When we imagine the kind of person who commits fraud, we tend to think of hardcore criminals. Or, we think of high-powered executive types who carry out pyramid schemes. The truth, most of the people charged with any types of fraud in Connecticut are just regular people who get mixed up in dangerous and costly schemes.
Although a lot of people think that people convicted of fraud go to minimum security prisons – what some refer to as “Club Fed” – this isn’t necessarily true. While a lot of people convicted of fraud do indeed to go federal prison, it’s not the slap on the wrist many people think it is.
Fraud is a crime. It’s that simple. The more money involved, the longer prison sentence you’ll face. But even if you commit fraud for just $150, you can still face possible jail time. Connecticut takes the crime of fraud very seriously. So does the federal government.
If you’ve been charged with fraud of any sort, you should call and speak with a criminal defense lawyer in Connecticut right away. You have no idea what kind of evidence the State has against you. While you may have an idea of what kind of information they have, you can’t be really sure. That’s why you need a criminal defense attorney. They know how to get this information so they can prepare the best defense possible.
Here are 3 of the types of fraud that may come with a lengthy prison sentence. If you’ve been charged with any of these, your life may change significantly. Call and speak with a Connecticut criminal defense lawyer today.
Healthcare fraud is just what it sounds like. Someone submits false bills or invoices in order to collect additional monies from either the government or an insurance company. This type of fraud can be committed by a doctor, hospital administrator or even an office assistant.
The scary thing about healthcare fraud is that the entire office can be charged with the crime. Low-level employees may not even be aware of what’s going on. However, if their name is on a bill or insurance claim, they can be charged with the crime.
Some of the more common types of healthcare fraud involve the following:
- Fraudulent billing
- Additional charges being added to an invoice
- Billing for procedures that were cancelled or not provided
- Improper coding in order to pad the bills and invoices
If you’re charged with healthcare fraud, you’ll face the following penalties:
- 1st Degree: Involves fraud of more than $10,000
- Classified as a Class B Felony
- Carries up to 20 years in prison and fines of up to $15,000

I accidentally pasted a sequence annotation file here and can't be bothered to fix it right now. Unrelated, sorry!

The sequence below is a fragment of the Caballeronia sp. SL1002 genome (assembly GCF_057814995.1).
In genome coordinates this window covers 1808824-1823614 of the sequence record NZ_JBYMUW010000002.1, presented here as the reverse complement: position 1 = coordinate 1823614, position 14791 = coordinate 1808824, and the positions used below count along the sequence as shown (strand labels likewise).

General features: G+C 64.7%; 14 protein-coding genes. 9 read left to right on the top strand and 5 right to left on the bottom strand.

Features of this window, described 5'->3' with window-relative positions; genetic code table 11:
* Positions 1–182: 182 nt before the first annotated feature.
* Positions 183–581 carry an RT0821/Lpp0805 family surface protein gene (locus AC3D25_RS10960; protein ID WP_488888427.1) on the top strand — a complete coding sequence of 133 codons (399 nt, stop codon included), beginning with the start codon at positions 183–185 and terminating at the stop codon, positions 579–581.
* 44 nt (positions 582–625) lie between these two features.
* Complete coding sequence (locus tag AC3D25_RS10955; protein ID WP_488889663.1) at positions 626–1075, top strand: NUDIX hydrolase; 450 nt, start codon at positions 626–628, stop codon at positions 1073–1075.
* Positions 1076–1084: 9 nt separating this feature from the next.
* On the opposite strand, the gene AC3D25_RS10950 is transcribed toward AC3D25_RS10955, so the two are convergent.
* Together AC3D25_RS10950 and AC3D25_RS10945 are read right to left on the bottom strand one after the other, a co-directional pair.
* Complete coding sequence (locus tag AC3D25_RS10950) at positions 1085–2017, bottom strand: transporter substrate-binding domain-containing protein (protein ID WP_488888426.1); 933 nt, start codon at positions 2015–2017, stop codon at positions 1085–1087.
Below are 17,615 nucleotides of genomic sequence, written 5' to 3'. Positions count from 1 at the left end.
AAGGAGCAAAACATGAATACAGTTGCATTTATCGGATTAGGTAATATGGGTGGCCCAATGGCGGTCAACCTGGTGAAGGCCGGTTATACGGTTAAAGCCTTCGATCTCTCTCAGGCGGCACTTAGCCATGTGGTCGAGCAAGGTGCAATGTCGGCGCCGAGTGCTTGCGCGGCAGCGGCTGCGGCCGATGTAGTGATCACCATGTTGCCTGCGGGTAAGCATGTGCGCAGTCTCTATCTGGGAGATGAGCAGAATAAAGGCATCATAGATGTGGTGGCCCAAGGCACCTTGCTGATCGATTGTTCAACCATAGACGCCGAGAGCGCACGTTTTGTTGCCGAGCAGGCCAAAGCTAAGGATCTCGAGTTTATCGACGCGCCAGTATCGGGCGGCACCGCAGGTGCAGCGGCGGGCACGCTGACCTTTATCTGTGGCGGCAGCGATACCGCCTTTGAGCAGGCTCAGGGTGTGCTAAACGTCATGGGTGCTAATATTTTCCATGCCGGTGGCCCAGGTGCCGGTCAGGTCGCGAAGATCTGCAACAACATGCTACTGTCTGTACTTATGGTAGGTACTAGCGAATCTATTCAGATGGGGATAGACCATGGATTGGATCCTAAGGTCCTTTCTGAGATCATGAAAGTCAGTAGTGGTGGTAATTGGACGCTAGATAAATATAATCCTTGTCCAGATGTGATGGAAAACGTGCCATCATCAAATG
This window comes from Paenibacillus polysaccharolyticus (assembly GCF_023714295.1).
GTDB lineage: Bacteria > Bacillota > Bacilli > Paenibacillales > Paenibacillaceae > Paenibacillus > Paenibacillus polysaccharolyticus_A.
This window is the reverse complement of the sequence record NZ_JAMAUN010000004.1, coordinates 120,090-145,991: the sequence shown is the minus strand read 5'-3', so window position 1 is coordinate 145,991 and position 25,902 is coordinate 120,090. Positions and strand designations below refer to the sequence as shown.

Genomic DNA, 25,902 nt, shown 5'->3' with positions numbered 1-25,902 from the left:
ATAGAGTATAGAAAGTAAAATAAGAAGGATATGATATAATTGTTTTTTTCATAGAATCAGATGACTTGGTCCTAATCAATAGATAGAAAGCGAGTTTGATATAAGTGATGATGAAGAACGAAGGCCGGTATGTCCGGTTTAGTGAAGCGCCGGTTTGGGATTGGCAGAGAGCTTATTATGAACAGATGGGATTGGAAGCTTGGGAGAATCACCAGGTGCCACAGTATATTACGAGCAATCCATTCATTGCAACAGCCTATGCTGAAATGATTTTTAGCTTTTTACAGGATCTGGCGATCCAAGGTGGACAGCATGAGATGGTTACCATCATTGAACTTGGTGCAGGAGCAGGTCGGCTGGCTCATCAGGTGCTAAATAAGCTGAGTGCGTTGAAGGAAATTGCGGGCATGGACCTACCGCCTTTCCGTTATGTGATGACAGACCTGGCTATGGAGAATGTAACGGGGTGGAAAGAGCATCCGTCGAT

- 2nd Degree: Involves fraud of more than $5,000
- Classified as a Class C Felony
- Carries up to 10 years in prison and fines of up to $10,000
- 3rd Degree: Involves fraud of more than $1,000
- Classified as a Class D Felony
- Carries up to 5 years in prison and fines of up to $5,000
Obviously, you never want to mess with the Internal Revenue Service. If you intentionally or negligently fail to report (or underreport) income to the IRS, you will be charged with tax fraud. These cases tend to carry very stiff penalties. Not only will you face possible prison time, but you’ll also face penalties, fines and interest.
You’ll be required to pay back any monies the IRS determines you owe. And, depending on how much money is involved and how many counts of tax fraud you’re charged with you could face several years (or decades) in prison. However, the government is usually willing to offer people probation if the fraud involved possible mistakes or slight errors.
Mail and Wire Fraud
You may have heard of mail and wire fraud. Although these crimes may sound insignificant, they carry very heavy penalties. They also serve as a catch-all for the government when they can’t gather enough evidence to convict you of other types of fraud.
Mail fraud is when you try to deprive people of money or services by using the mail. Today, most of these cases involve email and other forms of electronic communication. It is often charged together with wire fraud. Wire fraud is when a person deprives someone of money using any type of bank account, credit card or credit union account.
The penalties for mail fraud include up to 20 years in prison and fines of up to $15,000. If you’re convicted of wire fraud, the penalties are much higher. You’ll face up to 30 years in prison and up to $1 million in fines.
If you’ve been charged with any of these types of fraud, you need to call a criminal defense lawyer at Aeton Law Partners today. The State is a formidable opponent and you don’t want to handle this on your own.